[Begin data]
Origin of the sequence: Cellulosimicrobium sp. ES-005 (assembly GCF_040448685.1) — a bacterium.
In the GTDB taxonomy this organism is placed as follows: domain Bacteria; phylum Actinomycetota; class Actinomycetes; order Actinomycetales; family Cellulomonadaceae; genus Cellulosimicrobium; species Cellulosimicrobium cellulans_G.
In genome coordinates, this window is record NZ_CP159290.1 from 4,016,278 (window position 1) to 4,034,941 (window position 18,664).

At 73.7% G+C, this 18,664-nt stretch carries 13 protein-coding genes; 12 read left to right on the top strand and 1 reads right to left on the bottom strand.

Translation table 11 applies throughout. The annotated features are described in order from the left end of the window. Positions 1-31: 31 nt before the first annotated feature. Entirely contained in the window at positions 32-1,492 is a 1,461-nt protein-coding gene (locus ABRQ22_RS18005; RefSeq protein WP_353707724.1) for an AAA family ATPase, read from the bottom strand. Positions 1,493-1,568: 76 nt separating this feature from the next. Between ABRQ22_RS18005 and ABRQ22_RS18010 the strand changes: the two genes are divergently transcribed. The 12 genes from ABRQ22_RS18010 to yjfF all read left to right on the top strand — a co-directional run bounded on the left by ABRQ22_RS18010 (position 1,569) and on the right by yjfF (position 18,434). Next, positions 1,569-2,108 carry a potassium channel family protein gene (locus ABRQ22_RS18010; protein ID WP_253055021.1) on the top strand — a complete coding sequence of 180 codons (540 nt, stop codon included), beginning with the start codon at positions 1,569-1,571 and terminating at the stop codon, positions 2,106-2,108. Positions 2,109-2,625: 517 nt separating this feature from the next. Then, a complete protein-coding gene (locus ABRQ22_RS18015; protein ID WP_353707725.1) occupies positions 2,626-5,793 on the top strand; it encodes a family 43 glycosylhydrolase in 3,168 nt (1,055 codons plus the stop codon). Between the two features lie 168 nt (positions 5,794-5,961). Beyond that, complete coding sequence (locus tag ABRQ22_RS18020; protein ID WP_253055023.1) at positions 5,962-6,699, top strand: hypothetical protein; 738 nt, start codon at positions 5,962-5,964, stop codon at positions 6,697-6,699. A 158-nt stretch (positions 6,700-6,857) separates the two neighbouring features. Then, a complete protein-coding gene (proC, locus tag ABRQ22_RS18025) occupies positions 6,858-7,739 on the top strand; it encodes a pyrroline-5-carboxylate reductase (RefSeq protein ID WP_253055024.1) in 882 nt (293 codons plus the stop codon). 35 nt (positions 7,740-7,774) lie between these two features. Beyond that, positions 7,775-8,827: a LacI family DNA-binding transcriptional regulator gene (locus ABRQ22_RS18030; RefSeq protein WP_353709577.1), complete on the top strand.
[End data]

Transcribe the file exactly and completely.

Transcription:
Origin of the sequence: Cellulosimicrobium sp. ES-005 (assembly GCF_040448685.1) — a bacterium.
In the GTDB taxonomy this organism is placed as follows: domain Bacteria; phylum Actinomycetota; class Actinomycetes; order Actinomycetales; family Cellulomonadaceae; genus Cellulosimicrobium; species Cellulosimicrobium cellulans_G.
In genome coordinates, this window is record NZ_CP159290.1 from 4,016,278 (window position 1) to 4,034,941 (window position 18,664).

At 73.7% G+C, this 18,664-nt stretch carries 13 protein-coding genes; 12 read left to right on the top strand and 1 reads right to left on the bottom strand.

Translation table 11 applies throughout. The annotated features are described in order from the left end of the window. Positions 1-31: 31 nt before the first annotated feature. Entirely contained in the window at positions 32-1,492 is a 1,461-nt protein-coding gene (locus ABRQ22_RS18005; RefSeq protein WP_353707724.1) for an AAA family ATPase, read from the bottom strand. Positions 1,493-1,568: 76 nt separating this feature from the next. Between ABRQ22_RS18005 and ABRQ22_RS18010 the strand changes: the two genes are divergently transcribed. The 12 genes from ABRQ22_RS18010 to yjfF all read left to right on the top strand — a co-directional run bounded on the left by ABRQ22_RS18010 (position 1,569) and on the right by yjfF (position 18,434). Next, positions 1,569-2,108 carry a potassium channel family protein gene (locus ABRQ22_RS18010; protein ID WP_253055021.1) on the top strand — a complete coding sequence of 180 codons (540 nt, stop codon included), beginning with the start codon at positions 1,569-1,571 and terminating at the stop codon, positions 2,106-2,108. Positions 2,109-2,625: 517 nt separating this feature from the next. Then, a complete protein-coding gene (locus ABRQ22_RS18015; protein ID WP_353707725.1) occupies positions 2,626-5,793 on the top strand; it encodes a family 43 glycosylhydrolase in 3,168 nt (1,055 codons plus the stop codon). Between the two features lie 168 nt (positions 5,794-5,961). Beyond that, complete coding sequence (locus tag ABRQ22_RS18020; protein ID WP_253055023.1) at positions 5,962-6,699, top strand: hypothetical protein; 738 nt, start codon at positions 5,962-5,964, stop codon at positions 6,697-6,699. A 158-nt stretch (positions 6,700-6,857) separates the two neighbouring features. Then, a complete protein-coding gene (proC, locus tag ABRQ22_RS18025) occupies positions 6,858-7,739 on the top strand; it encodes a pyrroline-5-carboxylate reductase (RefSeq protein ID WP_253055024.1) in 882 nt (293 codons plus the stop codon). 35 nt (positions 7,740-7,774) lie between these two features. Beyond that, positions 7,775-8,827: a LacI family DNA-binding transcriptional regulator gene (locus ABRQ22_RS18030; RefSeq protein WP_353709577.1), complete on the top strand.